Brian Monteith: Voting at 16? They can’t even use a sunbed

Schoolgirl Ivy Hare, 17, a resident of Edinburgh but from Orange County, California, proudly shows off her polling card before  voting in the Scottish independence referendum (Picture: Getty)
Schoolgirl Ivy Hare, 17, a resident of Edinburgh but from Orange County, California, proudly shows off her polling card before voting in the Scottish independence referendum (Picture: Getty)
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It comes around every so often and it’s currently being promoted yet again – the idea that 16 and 17-year-olds should have a vote in general elections.

This time Jeremy Corbyn is suggesting it and it is easy to see why. It’s all part of his attempt to win over the youth vote – and it should be exposed for such self-interest.

It is easy to fall into the trap of believing that voting is about what happens in the future and so young people should have a say in what will affect them.

It’s perfectly logical – but logic can make a mockery of common sense – for the logical extension of that concept is to say it should be extended to 14-year-olds or 12-year-olds. Where should voting begin? That may seem a rather ridiculous point but when one considers that across the world there are different ages for being criminally responsible or for being able to marry, we can see that there is no consensus on when people become mature for certain responsibilities.

READ MORE: 16 and 17-year-olds allowed to vote in council elections

The argument of holding an interest in the future was used to justify giving 16 and 17-year-olds a say in the Scottish independence referendum – but of course there was also a vested interest, as those advocating the franchise being extended also thought the new extra voters would turn out in their droves to support the Yes vote. Only they didn’t.

Indeed extending the franchise actually reduces the percentage turnout for it is the youngest age groups that have the poorest levels of turnout. Extending the franchise to lower age groups merely reduces the percentage turnout further.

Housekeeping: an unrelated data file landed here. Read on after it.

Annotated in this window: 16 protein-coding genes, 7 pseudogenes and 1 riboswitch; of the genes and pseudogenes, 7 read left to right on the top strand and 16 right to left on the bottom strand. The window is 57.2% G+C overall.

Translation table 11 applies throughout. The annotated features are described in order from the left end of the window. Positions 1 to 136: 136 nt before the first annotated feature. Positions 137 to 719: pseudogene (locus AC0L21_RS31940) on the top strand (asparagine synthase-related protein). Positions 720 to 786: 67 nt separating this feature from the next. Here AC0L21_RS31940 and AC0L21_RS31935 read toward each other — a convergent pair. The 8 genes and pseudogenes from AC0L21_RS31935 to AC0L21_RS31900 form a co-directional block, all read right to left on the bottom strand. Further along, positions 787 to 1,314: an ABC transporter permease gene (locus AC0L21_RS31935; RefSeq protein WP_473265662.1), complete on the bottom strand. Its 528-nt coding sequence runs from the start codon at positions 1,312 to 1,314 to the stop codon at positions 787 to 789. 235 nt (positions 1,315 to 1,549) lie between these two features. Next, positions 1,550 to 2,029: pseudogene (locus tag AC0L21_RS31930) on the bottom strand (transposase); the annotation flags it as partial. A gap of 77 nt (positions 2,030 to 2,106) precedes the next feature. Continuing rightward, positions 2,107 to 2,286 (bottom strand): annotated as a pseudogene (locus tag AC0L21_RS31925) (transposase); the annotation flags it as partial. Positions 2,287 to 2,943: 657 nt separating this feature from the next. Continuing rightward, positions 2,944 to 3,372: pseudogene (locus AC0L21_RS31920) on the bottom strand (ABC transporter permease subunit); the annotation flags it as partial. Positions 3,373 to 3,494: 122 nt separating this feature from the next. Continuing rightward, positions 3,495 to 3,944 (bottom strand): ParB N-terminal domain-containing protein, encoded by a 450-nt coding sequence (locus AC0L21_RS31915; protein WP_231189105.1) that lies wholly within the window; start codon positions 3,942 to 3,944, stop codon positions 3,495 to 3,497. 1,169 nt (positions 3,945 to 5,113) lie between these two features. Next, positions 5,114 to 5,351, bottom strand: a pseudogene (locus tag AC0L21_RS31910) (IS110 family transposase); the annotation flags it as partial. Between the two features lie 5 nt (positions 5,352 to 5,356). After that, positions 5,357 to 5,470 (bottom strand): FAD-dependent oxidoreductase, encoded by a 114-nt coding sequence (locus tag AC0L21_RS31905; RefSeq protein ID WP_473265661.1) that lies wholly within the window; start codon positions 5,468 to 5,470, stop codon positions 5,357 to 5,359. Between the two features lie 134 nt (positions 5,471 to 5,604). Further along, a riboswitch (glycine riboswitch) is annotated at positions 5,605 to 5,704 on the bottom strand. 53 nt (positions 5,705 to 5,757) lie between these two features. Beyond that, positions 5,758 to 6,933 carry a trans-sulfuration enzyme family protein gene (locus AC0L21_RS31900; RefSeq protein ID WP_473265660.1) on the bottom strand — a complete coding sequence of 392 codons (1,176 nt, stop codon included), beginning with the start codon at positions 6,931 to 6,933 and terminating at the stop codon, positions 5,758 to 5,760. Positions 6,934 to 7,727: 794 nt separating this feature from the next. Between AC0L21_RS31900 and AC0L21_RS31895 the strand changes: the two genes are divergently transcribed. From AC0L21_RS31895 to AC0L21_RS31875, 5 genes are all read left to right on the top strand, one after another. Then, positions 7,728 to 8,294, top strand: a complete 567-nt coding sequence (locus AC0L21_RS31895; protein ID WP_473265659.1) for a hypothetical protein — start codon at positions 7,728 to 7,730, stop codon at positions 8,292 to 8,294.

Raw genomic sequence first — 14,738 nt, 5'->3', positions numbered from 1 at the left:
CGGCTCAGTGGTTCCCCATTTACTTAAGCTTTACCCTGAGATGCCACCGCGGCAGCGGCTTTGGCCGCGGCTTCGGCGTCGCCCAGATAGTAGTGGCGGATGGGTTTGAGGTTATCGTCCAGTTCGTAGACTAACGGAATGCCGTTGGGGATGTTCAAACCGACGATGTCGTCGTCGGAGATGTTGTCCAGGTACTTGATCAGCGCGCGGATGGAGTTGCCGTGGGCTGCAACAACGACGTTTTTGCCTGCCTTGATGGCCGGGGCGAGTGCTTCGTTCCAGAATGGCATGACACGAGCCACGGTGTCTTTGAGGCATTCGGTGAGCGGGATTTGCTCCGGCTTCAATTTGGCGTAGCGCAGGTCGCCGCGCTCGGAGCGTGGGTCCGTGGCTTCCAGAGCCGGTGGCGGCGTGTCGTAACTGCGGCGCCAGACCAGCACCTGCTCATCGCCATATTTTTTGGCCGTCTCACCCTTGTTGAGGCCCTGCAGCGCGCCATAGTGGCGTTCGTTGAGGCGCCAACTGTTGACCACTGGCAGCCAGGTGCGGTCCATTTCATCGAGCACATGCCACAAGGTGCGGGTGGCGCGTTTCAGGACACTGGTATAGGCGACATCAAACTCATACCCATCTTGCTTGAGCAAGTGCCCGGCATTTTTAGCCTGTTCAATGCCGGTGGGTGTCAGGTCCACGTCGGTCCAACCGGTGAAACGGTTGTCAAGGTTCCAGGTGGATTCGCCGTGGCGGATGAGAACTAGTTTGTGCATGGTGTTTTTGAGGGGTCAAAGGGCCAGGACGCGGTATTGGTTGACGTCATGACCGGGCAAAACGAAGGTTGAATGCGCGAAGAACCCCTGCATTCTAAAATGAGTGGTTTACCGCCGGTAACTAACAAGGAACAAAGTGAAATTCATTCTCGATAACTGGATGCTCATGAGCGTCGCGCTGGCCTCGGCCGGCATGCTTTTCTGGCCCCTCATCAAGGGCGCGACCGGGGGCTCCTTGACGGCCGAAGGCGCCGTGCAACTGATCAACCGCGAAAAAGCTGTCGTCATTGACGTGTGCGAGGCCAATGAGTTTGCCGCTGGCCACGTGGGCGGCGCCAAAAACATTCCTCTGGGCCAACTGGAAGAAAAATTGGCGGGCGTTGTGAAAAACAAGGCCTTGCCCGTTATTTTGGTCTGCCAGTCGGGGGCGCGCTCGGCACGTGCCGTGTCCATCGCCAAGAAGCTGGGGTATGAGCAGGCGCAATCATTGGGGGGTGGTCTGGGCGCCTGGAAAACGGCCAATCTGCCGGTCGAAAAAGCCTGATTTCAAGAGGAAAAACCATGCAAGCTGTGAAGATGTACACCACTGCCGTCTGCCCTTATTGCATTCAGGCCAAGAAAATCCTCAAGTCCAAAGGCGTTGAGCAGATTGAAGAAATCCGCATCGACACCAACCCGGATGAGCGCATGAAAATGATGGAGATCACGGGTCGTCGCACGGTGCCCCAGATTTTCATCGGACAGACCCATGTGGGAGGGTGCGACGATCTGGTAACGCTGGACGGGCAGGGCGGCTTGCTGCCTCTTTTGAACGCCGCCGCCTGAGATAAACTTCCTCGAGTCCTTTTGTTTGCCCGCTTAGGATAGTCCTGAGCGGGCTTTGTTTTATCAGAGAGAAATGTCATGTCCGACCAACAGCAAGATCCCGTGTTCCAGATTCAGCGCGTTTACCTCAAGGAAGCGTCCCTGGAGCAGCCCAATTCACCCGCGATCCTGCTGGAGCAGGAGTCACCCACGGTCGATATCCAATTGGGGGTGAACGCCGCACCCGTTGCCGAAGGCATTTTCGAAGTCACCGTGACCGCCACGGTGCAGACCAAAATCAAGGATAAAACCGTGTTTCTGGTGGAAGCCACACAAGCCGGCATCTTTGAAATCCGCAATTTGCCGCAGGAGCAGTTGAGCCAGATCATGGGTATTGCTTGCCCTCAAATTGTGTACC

More importantly though, there is a great deal of inconsistency in the appeal for extending the franchise to 16s and 17s. Take the Scottish Government’s policy on having a ‘named person’, a state guardian, with a responsibility for looking over the shoulders of young people. Bizarrely this policy extends to cover those that are 16 and 17 – meaning the Scottish Government believes they are not old enough to be responsible for themselves but are responsible enough to vote for the people who make the laws they are to adhere to.

READ MORE: SNP members back raising military recruitment age to 18

There are more inconsistencies like this – 16-year-olds need consent to vote for their favourite X Factor contestant – yet would be able to vote for an MP? They are also not allowed to use a sunbed. They cannot buy superglue. Try buying a knife or an axe if you are 16. You cannot sell alcohol or tobacco in a shop if you are 16. You cannot watch any movie you want, buy most types of alcohol or get into many nightclubs. You cannot take out a loan or a credit card – or buy a house.

I would understand the idea of 16 and 17-year-olds having the vote if those restrictions I listed were all changed to be allowed to the over-15s – but who is suggesting that? Are those restrictions not there for a good reason? Could it be that adult society believes 16 and 17-year-olds are not ready to handle such responsibilities? Why then should we allow the same people the ability to choose the very politicians who will set those laws and restrictions?

I recall when I asked my sons if, having reached the tender age of 18 they were looking forward to vote – and they admitted to me they were not sure they were ready to. They felt that in many respects they still had a great deal to learn. They certainly did not think that giving the vote to 16-year-olds would be wise, they felt at that age they were even more ill-equipped to decide what to do.

Voting from 18 does make sense. It is now, in so many ways, the age of maturity. Let’s leave it at that.